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Citizens Speak Out. Governments across the world are being asked by their fellow citizens
for policies that create better living conditions, job opportunities, democracy and respect for
basic human rights as people protest in countries like Azerbaijan, Bahrain, Côte d'Ivoire (Ivory
Coast), Jordan, Libya, Morocco, Oman, Saudi Arabia, Syria, Tunisia and Yemen.
In Bahrain, where government forces backed by Saudi troops have been violently suppressing
the peaceful citizen attempts to call for reform, the country's top Shi’ite Muslim
cleric, Sheikh Isa Qasim, warned that such harsh actions are detrimental to both the
government and the nation, and would create only more complications in the future.
Oman's public prosecutor announced the release of 57 people who had been arrested in Sohar
during protests held by groups calling for the end of government corruption, pledging
an investigation into the death of one protester last Friday, April 1, although the number
of people still detained is unknown.
Thousands of Tunisians held new protests in Tunis on Friday to call for promised reforms
to be enacted. On Saturday, as around 50 unemployed citizens gathered in the city of Tozeur, asking
to speak to the governor regarding high rates of youth unemployment, security forces opened
fire, resulting in several injuries.
Yemen’s minority parties held a press conference on Saturday in which they presented a plan
to peacefully transfer power from President Ali Abdullah Saleh to Deputy Vice President
Abdu Rabu Mansour Hadi. This would allow for a restructuring of security forces with recognition
of the right of assembly, as well as forming a fully representative national transition
council with a committee to oversee new elections.
In Libya, government forces continued bombarding Misurata, the largest city aligned with pro-democracy
groups in the west of the country. Residents have also reported government forces sexually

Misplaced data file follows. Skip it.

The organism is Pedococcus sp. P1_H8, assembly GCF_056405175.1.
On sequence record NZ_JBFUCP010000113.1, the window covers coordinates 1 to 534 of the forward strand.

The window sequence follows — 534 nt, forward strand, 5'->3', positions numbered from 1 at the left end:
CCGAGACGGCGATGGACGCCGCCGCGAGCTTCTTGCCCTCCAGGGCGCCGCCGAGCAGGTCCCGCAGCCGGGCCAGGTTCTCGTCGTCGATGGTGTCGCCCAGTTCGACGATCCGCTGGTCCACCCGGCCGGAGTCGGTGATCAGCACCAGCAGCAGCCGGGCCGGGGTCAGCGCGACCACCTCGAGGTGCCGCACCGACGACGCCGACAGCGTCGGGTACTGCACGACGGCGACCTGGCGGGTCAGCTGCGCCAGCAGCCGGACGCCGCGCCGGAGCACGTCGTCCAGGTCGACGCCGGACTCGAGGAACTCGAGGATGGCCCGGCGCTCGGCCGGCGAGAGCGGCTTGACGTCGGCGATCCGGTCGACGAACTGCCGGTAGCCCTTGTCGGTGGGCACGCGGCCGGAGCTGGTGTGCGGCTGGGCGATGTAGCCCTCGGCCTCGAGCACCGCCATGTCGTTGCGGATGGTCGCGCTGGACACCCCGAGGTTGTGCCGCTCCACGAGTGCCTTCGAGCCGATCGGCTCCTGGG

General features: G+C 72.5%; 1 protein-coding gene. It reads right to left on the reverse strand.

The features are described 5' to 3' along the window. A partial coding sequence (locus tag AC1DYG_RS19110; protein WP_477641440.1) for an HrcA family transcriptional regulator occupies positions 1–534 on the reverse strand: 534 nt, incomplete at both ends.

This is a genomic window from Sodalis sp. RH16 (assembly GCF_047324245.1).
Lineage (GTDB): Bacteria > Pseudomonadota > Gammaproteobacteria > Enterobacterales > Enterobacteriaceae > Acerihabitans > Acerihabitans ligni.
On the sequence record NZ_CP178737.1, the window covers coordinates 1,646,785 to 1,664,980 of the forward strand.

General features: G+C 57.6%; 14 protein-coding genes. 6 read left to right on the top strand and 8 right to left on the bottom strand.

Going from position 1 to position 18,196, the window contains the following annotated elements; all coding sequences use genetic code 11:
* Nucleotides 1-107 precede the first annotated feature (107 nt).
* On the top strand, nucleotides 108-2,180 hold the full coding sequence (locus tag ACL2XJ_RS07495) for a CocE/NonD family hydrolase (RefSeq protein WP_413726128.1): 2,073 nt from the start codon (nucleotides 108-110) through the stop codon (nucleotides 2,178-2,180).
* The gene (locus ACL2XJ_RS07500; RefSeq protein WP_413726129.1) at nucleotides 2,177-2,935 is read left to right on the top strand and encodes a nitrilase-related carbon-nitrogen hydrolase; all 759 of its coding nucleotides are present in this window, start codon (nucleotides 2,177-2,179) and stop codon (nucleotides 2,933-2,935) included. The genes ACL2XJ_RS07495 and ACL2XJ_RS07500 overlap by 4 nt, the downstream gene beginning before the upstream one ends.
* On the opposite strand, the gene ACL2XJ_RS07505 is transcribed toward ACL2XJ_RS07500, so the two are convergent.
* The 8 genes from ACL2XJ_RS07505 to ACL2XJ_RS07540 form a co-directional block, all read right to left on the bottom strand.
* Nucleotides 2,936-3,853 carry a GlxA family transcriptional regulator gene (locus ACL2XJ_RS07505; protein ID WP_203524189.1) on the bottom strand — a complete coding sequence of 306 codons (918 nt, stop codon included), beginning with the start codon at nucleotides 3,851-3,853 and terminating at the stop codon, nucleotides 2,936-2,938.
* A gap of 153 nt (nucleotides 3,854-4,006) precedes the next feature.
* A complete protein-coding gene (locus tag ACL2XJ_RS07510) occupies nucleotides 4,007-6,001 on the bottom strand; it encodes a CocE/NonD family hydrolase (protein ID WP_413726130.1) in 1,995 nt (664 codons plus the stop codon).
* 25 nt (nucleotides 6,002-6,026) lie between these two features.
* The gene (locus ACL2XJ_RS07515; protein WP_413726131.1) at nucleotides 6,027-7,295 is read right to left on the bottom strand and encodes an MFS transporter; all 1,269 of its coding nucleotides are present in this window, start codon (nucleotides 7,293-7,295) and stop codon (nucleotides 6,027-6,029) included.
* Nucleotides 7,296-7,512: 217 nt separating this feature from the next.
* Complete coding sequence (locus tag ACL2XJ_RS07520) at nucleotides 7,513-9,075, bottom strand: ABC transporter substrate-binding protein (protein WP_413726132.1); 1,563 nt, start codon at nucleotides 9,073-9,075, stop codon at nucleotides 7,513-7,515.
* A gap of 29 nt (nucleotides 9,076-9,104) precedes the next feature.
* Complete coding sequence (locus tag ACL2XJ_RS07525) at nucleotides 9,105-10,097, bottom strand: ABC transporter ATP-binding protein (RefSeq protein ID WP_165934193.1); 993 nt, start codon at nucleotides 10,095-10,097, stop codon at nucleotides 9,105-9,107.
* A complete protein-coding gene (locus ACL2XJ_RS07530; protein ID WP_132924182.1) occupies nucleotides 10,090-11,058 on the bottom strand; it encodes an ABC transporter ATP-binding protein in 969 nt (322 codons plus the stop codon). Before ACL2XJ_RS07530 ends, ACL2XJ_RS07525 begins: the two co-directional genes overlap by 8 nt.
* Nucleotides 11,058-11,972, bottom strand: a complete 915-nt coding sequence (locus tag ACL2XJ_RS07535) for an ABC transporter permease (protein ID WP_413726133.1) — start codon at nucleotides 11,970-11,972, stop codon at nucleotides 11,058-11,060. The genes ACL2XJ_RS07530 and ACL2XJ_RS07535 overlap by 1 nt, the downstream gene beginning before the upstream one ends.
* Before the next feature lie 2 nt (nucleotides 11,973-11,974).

assaulting women and forcing kidnapped men to appear on state television praising the
current regime. A medical doctor also reported that the weapons being used are intended to
cause deformation or crippling paralysis. Meanwhile, former Prime Minister Abdul Ati
al-Obeidi stated during an exclusive interview with the UK's Channel 4 news that members
of the Libyan government are reaching out to officials in the UK, the USA and France
in an effort to halt the tragic loss of lives that began with peaceful calls for improved
rights and democracy. Acting as envoy for the government, Mr. al-Obeidi left Libya for
Greece on Sunday to bring a message from leader Colonel Muammar Gaddafi to Prime Minister
George Papandreou. Following their meeting, Greek Foreign Minister Dimitris Droutsas reported
that it appeared the Libyan regime was seeking a peaceful resolution to the conflict in the
country. He also affirmed that the Greek side of the talks upheld the international community's
message to the Libyan government of a need to comply with all UN decisions, including
an immediate ceasefire and the halting of hostilities against civilians. Also on Sunday,
a Turkish cruise ship that had been converted to a hospital made a successful undercover
entry to the port of Misurata, where it picked up 250 injured citizens and 100 of their relatives
before traveling on to Benghazi, bringing 60 wounded onboard as well as 30 Turks and
other foreign nationals, with the vessel then departing to return to Turkey. Meanwhile,
the US Agency for International Development (USAID) announced that arrangements are being
made to deliver humanitarian assistance into the country.
As we mourn the loss of cherished lives, we pray for the turmoil and violence to end,
as people from all cultures and faiths decide to live together in shared safety, dignity